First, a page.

It’s hard to think of another song so instantly recognisable as the 1963 hit ‘Be My Baby’. The first song that The Ronettes recorded with Phil Spector, the track has come to exemplify the producer’s ‘Wall Of Sound’ technique which saw Spector feed the audio from his live room into echo chambers and then back to the control desk, resulting in a blisteringly intense layering of instruments and textures. Here, Patti Smith Group manage to evoke the impressive scale of that legendary recording in the classic rock band set up.
Following the release of ‘Hey Joe’ and the memorably titled ‘Piss Factory,’ Patti Smith Group became one of the first bands from the New York’s downtown new wave scene to land a major record deal after Clive Davis signed them to Arista in 1975. Patti Smith’s Horses was released in the December of that year and blended her beat poet-inspired lyrics with the minimalistic aesthetics of CBGBs-era punk groups.
Although Horses was released as a solo record, by the time 1976’s Radio Ethiopia was unveiled, Patti Smith, Lenny Kaye, Richard Sohl, Ivan Král, and Jay Dee Daugherty had decided to release their material as a five-piece, so the album was attributed to Patti Smith Group. After four albums and one career-halting neck injury, the group disbanded, leaving Smith to raise a family with her new husband Fred ‘Sonic’ Smith – founder of The MC5.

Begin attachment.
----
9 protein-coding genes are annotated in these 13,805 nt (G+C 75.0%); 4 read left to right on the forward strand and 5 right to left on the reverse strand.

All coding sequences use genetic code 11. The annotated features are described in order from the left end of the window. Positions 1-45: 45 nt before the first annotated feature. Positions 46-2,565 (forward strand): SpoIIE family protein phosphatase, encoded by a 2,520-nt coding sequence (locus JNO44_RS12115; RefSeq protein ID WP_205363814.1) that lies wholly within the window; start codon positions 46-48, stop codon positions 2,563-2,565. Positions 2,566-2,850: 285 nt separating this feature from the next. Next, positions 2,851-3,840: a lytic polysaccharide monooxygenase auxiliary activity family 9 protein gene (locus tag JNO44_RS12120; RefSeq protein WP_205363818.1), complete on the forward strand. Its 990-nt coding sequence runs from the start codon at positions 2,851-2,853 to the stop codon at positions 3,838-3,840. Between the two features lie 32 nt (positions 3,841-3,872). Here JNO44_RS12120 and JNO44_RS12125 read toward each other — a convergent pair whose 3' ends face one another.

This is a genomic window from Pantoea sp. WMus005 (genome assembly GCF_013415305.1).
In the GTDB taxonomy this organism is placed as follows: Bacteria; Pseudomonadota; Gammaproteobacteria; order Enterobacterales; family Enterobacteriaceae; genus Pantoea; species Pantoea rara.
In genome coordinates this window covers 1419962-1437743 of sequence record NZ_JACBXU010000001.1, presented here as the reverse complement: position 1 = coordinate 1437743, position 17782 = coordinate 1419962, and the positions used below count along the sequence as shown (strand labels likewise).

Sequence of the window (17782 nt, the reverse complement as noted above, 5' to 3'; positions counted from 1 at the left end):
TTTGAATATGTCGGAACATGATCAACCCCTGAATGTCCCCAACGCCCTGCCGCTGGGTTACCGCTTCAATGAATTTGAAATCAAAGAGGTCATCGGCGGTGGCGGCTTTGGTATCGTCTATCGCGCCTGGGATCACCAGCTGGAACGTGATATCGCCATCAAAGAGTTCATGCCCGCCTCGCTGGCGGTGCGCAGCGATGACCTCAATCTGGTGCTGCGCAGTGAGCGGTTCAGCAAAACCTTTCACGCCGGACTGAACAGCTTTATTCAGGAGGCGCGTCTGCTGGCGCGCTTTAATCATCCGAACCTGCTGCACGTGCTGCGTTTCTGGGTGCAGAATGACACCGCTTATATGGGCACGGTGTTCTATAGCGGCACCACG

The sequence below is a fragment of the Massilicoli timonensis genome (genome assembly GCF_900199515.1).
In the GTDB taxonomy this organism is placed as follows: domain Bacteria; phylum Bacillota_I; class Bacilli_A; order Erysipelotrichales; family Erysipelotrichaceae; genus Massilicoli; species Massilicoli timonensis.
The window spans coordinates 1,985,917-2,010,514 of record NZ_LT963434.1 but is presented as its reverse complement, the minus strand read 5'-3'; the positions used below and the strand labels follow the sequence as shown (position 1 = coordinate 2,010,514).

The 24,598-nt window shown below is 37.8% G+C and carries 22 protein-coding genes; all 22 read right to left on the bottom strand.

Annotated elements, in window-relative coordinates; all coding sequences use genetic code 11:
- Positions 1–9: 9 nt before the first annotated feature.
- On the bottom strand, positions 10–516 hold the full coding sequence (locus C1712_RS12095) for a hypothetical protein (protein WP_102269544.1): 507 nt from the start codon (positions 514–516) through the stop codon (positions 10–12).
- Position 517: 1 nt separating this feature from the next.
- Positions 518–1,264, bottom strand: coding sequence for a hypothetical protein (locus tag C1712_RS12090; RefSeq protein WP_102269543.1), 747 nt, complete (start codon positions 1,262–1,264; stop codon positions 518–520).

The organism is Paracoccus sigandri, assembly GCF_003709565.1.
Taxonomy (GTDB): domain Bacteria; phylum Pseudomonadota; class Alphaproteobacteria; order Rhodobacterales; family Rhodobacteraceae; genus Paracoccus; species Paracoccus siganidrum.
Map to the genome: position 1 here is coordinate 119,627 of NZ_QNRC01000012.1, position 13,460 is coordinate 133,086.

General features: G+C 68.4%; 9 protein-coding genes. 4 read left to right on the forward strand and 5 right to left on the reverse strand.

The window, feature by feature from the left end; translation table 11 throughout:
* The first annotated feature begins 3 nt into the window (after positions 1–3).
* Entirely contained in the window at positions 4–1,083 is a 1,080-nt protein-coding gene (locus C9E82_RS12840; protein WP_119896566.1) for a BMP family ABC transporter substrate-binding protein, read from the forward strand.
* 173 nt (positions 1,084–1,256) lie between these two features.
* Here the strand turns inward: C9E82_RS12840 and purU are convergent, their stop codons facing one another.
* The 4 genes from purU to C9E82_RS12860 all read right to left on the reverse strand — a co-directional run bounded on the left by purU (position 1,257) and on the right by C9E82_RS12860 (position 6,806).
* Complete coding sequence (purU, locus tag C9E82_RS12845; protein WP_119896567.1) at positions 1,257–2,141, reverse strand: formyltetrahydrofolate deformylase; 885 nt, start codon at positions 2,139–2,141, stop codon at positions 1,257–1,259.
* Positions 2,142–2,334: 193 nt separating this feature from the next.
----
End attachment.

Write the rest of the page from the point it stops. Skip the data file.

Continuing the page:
In their short career, Patti Smith Group earned a reputation as one of the most stimulating live acts on the burgeoning punk circuit. This cover of ‘Be My Baby’ sees them at their peak. They hold nothing back in smashing into the R&B classic with everything they can muster. As Daugherty pounds that immortal opening beat, Smith offers up her soaring vocals, singing the lines: “The night we met I knew I needed you so / And if I had the chance I’d never let you go” with the same shimmering vibrato that makes Ronnie Spector’s lead vocal so mesmerising.
One of the glorious things about ‘Be My Baby’ is that it’s so simple. Written by husband and wife Jeff Barry and Ellie Greenwich, the song is written from the perspective of a girl trying to convince the man she adores to give her just one chance to prove her affection. She tells him that she’s loved him since the day they met and tries to persuade him that they are perfect for one another. The lack of metaphor and imagery in her argument gives ‘Be My Baby’ a sense of directness perfectly suited to the punk aesthetics of Patti Smith Group. There’s no Dylanesque introspection here; nor is there the mythological imagery of Leonard Cohen. ‘Be My Baby’ succeeds without the need for any of the linguistic bells and whistles that characterised the countercultural ballads of the hippie generation.
Make sure you check out Patti Smith Group’s cover of this era-defining track below.